In a world of fashion often fuelled by throwaway culture and quick, cheap purchases, it’s refreshing to see antique items making a comeback — whether that be in their original form or a unique version of their old selves. When we re-purpose old jewellery, we are not only giving a new lease of life to a beautiful and historic piece, but we are also recycling, and repurposing materials that were built to last.

If you’re interested in sustainable jewellery that is built to be totally unique, you’ll love how some designers and fashionistas are getting creative with Victorian jewellery. Victorian pieces are seeing a particular resurgence, and their intricate designs and elaborate nature make them a jewellery upcycler’s best friend.

What is Victorian jewellery?

First things first, what is Victorian jewellery and why are Victorian pieces so popular when it comes to upcycling and repurposing? As this historic era spanned from 1837 to 1901, there is a lot to go at in terms of jewellery and antiques! There is also a nice variety of styles at play within the realms of Victorian antique jewellery, ranging from romantic Early Victorian styles—which consisted of playful motifs such as hands, hearts, and crosses, to the aesthetic Late Victorian designs which were intricate, delicate, and detailed.

Any antiques enthusiast would be happy to get their hands on a perfectly preserved Victorian piece, be it pearl necklaces or antique emerald engagement rings but many modern jewellery designers are taking their appreciation of Victorian jewellery one step further.

From repurposing pieces to completely deconstructing them, let’s take a look at how designers are innovating classic jewellery from this era to give it a modern twist. Who knows, you might be inspired to dust off your own Victorian pieces and discover how well they work with a contemporary wardrobe!


Upcycling Victorian Jewellery

The most straightforward way to incorporate Victorian Jewellery into a modern wardrobe is to repurpose it. This saves the risk of taking a piece apart—which should not be attempted unless you are a professional jeweller! Many fashion designers have thought of new and innovative ways to wear antique jewellery pieces or how best to complement these antiques with contemporary clothing.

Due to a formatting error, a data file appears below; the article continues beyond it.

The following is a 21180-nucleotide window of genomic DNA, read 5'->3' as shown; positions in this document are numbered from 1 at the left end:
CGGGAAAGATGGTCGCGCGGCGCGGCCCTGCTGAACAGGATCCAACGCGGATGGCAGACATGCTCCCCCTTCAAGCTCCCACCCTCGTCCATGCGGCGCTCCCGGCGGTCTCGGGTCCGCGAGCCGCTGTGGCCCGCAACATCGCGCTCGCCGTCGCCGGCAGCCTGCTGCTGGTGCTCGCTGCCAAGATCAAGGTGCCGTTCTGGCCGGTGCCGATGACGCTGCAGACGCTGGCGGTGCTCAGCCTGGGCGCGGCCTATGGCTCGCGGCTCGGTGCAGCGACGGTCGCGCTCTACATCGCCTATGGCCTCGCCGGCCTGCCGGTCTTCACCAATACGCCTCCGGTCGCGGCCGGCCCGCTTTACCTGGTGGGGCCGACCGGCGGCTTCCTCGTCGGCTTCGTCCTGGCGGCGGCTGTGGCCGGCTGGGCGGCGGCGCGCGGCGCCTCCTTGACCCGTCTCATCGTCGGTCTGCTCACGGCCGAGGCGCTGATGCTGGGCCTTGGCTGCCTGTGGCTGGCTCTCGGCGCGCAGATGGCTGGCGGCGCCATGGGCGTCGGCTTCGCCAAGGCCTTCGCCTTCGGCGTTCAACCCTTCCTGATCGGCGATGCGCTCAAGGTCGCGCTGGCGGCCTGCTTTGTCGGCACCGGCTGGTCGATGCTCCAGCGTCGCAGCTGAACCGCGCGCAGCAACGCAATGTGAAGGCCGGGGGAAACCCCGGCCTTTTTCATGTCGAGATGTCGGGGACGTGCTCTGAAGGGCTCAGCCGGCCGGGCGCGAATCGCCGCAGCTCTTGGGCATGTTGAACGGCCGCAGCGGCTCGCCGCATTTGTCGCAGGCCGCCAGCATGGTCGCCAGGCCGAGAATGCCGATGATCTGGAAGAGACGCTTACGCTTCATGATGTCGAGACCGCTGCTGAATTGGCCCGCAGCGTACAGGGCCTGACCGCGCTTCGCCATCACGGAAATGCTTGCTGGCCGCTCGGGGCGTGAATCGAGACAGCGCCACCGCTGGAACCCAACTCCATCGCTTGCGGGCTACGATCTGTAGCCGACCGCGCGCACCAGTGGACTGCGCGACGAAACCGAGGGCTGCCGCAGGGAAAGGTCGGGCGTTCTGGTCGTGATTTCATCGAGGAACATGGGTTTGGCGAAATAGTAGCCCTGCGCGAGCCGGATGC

Perhaps the most prominent example of this is the repurposing of the Albert watch chain as a necklace. Named after Prince Albert, this style of chain originated in the Victorian era and was an essential piece of men’s jewellery. Since then, it has been reimagined for the world of women’s clothing, to be worn as a sleek, modern, and elegant necklace.


Repurposing Victorian jewellery is one thing, but many experimental jewellery designers have decided to take it to the next level. Designers such as Colette Neyrey and Sarah Ho, are always on the hunt for unique pieces of jewellery that they can take apart and reinvent into unusual and striking designs.

Neyrey takes her inspiration from the acrostic jewels that were used in Georgian and Victorian jewellery designs to spell out a secret, romantic message within the piece. This style already involves creating a piece with a variety of stones and elements, so it lends itself well to the art of deconstructing and reconstructing.

As beautiful as reconstructed Victorian pieces can be, it’s a risky business! Not all jewels retain their value over the years, and if a piece has been taken apart (especially if not done in a careful, professional manner) the value can plummet. Despite this, there are certain examples of pieces that have been added to and altered over the years only to see an increase of value. For example, the British royal family’s Hanover Pearls, which were passed down through the ages (since 1533) before finding their home in Queen Elizabeth II’s Imperial Crown.


Finally, many modern designers are partial to a bit of mixing and matching when it comes to repurposing antique and vintage jewellery. American Jeweller, Castro, for example, works with mixed media, combining Victorian jewels with parts from antique porcelain dolls. The resultant jewellery pieces are creative, unusual, and certainly showstopping.

Even without fully deconstructing Victorian pieces, anyone can have a go at mixing and matching their jewellery to bring it up to date with the latest fashions. Layering aesthetic Victorian necklaces, for example, creates a nostalgic look. Or adding unique Victorian charms to a bracelet or necklace from a different era is great if you want to create something totally original.

However you style (or re-style) your Victorian jewellery, you’re sure to find a unique way of wearing stunning pieces from this era, even if your style is much more modern! If you’re looking for more inspiration, view our full Victorian jewellery collection today.

Written by

Delilah Kealy-Roberts

Delilah joined the AC Silver team as a Sales & Digital Assistant in 2017 after completing her degree in English Literature at Leeds University. Delilah possesses a passion for jewellery and antiquities combined with an interest in blogging and social media.